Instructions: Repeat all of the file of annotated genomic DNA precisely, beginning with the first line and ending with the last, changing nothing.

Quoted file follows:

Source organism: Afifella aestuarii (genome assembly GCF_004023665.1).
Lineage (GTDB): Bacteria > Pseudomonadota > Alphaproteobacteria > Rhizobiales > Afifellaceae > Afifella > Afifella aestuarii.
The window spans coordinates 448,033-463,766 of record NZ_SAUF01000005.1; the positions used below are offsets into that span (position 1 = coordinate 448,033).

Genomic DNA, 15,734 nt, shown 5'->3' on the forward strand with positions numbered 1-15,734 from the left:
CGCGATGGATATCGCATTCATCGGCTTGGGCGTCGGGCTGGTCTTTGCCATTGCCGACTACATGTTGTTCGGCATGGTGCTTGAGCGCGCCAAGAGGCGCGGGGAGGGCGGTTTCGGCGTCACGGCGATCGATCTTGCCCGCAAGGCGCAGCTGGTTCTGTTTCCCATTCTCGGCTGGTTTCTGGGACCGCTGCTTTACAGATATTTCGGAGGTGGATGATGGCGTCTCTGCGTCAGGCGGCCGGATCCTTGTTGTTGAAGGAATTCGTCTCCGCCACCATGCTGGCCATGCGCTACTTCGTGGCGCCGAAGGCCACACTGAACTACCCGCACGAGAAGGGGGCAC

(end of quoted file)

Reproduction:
Source organism: Afifella aestuarii (genome assembly GCF_004023665.1).
Lineage (GTDB): Bacteria > Pseudomonadota > Alphaproteobacteria > Rhizobiales > Afifellaceae > Afifella > Afifella aestuarii.
The window spans coordinates 448,033-463,766 of record NZ_SAUF01000005.1; the positions used below are offsets into that span (position 1 = coordinate 448,033).

Genomic DNA, 15,734 nt, shown 5'->3' on the forward strand with positions numbered 1-15,734 from the left:
CGCGATGGATATCGCATTCATCGGCTTGGGCGTCGGGCTGGTCTTTGCCATTGCCGACTACATGTTGTTCGGCATGGTGCTTGAGCGCGCCAAGAGGCGCGGGGAGGGCGGTTTCGGCGTCACGGCGATCGATCTTGCCCGCAAGGCGCAGCTGGTTCTGTTTCCCATTCTCGGCTGGTTTCTGGGACCGCTGCTTTACAGATATTTCGGAGGTGGATGATGGCGTCTCTGCGTCAGGCGGCCGGATCCTTGTTGTTGAAGGAATTCGTCTCCGCCACCATGCTGGCCATGCGCTACTTCGTGGCGCCGAAGGCCACACTGAACTACCCGCACGAGAAGGGGGCAC